Five predictions for iPhone OS 4.0

Apple didn't even wait for the iPad dust to settle before summoning the media to its next big event. On Thursday, journalists will gather once again ostensibly to hear about the next-generation of the iPhone operating system, and possibly an unveiling of the next-generation iPhone hardware.

[Seth Weintraub will be liveblogging the iPhone 4.0 announcements for Computerworld starting from 1 p.m. Eastern]

There have been predictions and wish lists for iPhone OS 4.0 since ... well, since iPhone OS 3.0 was released. Many of those items will fail to materialize and will become the seeds of the iPhone 5.0 wish list.

There is a fine line between a prediction and a wish--especially when it comes to forecasting technology. But, I'll take a stab at it. Here are my top five predictions (wishes) for what Apple will announce at the media event tomorrow:

1. Multitasking. Apple has maintained that true multitasking is too much of a battery drain, and introduces security concerns for the smartphone. Both of these assertions are true. I don't agree with eliminating multitasking on the basis of battery life, though. I think it may be more about possible limitations of the iPhone's processor than authentic concern for user experience.

That said, I also feel that there are suitable workarounds for multitasking and that true multitasking may not be necessary for the iPhone. However, the iPhone now shares an OS with the iPad, and the iPad would definitely benefit from true multitasking.

Where I do feel for Apple on the multitasking issue is with security. It has already been demonstrated on jailbroken iPhones that the ability to run multiple apps simultaneously opens the door for malicious apps to be running in the background without the user's knowledge. If Apple does, in fact, introduce multitasking, it may be faced with a spike in security issues on the platform.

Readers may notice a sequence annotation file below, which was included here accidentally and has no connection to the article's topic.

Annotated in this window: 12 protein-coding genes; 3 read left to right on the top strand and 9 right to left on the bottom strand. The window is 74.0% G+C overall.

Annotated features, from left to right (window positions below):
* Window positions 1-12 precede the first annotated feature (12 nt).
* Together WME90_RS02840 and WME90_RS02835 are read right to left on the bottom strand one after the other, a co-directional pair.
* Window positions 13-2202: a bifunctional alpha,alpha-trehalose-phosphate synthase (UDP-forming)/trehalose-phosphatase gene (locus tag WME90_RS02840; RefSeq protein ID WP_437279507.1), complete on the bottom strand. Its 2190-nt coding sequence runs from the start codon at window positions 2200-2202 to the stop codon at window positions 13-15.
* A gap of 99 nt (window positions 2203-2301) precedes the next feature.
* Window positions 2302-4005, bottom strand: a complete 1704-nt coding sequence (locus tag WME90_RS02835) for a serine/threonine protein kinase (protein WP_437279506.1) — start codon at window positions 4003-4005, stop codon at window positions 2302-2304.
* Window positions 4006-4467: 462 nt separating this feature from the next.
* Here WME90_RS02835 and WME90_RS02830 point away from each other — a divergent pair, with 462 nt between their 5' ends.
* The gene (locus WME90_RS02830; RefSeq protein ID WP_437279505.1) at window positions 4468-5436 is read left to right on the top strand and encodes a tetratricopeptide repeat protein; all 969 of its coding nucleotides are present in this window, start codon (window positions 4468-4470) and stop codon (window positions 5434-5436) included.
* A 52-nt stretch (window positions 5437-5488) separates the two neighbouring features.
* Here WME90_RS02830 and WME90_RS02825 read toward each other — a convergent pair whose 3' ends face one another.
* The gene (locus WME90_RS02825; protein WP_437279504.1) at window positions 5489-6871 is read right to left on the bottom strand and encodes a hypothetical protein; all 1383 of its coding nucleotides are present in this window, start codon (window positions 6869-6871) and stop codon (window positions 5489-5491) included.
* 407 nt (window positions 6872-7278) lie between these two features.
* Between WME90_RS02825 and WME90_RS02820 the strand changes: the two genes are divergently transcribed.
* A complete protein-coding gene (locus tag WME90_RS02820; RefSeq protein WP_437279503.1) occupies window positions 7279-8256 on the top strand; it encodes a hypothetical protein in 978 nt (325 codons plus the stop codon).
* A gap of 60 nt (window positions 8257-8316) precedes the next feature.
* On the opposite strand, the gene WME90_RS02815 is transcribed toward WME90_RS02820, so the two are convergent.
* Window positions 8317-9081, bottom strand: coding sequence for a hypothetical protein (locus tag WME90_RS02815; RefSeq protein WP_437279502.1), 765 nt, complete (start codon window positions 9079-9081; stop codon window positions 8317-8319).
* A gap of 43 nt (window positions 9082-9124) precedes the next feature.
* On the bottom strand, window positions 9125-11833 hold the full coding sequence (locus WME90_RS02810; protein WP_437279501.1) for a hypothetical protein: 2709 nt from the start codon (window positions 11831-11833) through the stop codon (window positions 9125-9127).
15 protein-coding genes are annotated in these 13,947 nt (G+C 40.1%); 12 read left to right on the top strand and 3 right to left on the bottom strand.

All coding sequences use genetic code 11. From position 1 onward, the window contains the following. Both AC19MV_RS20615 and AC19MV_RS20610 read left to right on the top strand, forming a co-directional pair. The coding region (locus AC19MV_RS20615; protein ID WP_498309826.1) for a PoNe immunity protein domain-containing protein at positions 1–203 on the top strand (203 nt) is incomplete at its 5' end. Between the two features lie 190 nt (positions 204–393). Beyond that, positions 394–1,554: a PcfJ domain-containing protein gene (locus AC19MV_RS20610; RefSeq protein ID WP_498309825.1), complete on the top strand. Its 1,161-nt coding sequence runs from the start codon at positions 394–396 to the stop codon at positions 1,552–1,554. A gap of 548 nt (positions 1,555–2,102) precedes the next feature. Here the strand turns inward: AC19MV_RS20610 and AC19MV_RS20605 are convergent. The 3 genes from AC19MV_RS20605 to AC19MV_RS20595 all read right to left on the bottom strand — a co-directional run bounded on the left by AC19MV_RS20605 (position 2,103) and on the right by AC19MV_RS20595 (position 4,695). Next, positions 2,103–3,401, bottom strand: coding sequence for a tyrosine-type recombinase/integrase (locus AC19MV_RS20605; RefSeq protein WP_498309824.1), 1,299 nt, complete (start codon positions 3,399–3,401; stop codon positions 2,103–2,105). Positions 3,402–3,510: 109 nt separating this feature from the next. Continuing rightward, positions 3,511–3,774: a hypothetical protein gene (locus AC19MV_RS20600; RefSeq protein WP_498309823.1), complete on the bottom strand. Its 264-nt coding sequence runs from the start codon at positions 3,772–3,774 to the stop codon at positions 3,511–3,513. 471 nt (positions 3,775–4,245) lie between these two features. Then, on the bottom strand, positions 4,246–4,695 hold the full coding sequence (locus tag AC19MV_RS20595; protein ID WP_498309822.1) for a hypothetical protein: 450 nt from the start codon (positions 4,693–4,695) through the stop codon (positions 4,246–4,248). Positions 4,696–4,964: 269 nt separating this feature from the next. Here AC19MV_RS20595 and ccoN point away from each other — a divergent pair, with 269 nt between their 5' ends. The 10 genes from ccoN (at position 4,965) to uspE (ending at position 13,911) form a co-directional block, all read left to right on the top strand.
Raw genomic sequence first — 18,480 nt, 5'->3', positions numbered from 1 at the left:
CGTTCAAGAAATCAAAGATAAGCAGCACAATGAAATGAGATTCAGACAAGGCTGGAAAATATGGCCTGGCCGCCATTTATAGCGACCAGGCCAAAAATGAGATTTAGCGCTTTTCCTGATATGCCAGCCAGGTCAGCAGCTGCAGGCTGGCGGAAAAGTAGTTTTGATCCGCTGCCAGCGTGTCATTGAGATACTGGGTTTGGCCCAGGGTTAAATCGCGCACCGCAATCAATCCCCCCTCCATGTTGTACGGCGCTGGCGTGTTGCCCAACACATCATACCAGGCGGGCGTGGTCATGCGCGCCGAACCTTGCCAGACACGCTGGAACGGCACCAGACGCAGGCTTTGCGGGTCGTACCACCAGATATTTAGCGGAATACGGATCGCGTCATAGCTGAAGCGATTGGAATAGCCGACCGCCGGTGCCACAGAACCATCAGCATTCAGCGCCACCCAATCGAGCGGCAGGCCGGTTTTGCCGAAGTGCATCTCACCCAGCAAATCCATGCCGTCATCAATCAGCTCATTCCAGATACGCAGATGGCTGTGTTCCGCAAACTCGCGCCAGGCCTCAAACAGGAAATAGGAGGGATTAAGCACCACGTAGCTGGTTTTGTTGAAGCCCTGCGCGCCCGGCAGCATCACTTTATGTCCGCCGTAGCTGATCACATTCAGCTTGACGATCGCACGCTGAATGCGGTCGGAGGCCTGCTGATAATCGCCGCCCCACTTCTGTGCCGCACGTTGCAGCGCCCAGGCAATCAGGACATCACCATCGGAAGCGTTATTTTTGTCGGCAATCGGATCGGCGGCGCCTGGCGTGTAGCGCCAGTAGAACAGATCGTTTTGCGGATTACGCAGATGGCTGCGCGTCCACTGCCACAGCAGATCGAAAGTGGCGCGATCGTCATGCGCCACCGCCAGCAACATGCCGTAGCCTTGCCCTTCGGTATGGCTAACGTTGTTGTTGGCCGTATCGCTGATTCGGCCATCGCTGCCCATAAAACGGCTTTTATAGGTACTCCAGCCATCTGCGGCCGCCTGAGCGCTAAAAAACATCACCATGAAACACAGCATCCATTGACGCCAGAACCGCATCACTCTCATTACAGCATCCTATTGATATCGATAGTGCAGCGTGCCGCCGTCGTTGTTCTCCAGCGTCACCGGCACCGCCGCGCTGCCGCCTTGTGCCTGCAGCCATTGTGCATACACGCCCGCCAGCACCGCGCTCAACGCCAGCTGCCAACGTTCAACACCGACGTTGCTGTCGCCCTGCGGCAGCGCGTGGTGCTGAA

2. File Management. I can sync files to my iPhone and iPad. I can put music files into the iPod app. I can import documents and spreadsheets to work with their designated iWork apps. What I can't do is simply transfer whatever file I might want to transport via my iPhone or iPad.

Why can't there be a general data repository where I can place any file type I choose? If I had that, the iPhone could also fill the role currently occupied by the USB thumb drive attached to my key ring.

On a related note, Apple needs to fix the iWork for iPad apps to make them more functional. They are fine for creating docs, and they are adequate at editing existing docs--as long as you remembered to sync it via iTunes while your device was tethered to your desktop or notebook. However, you can't simply open a file. I should be able to store data on the iPhone or iPad, and open docs, spreadsheets, and presentations using iWork for iPad without such a convoluted process of syncing and importing.

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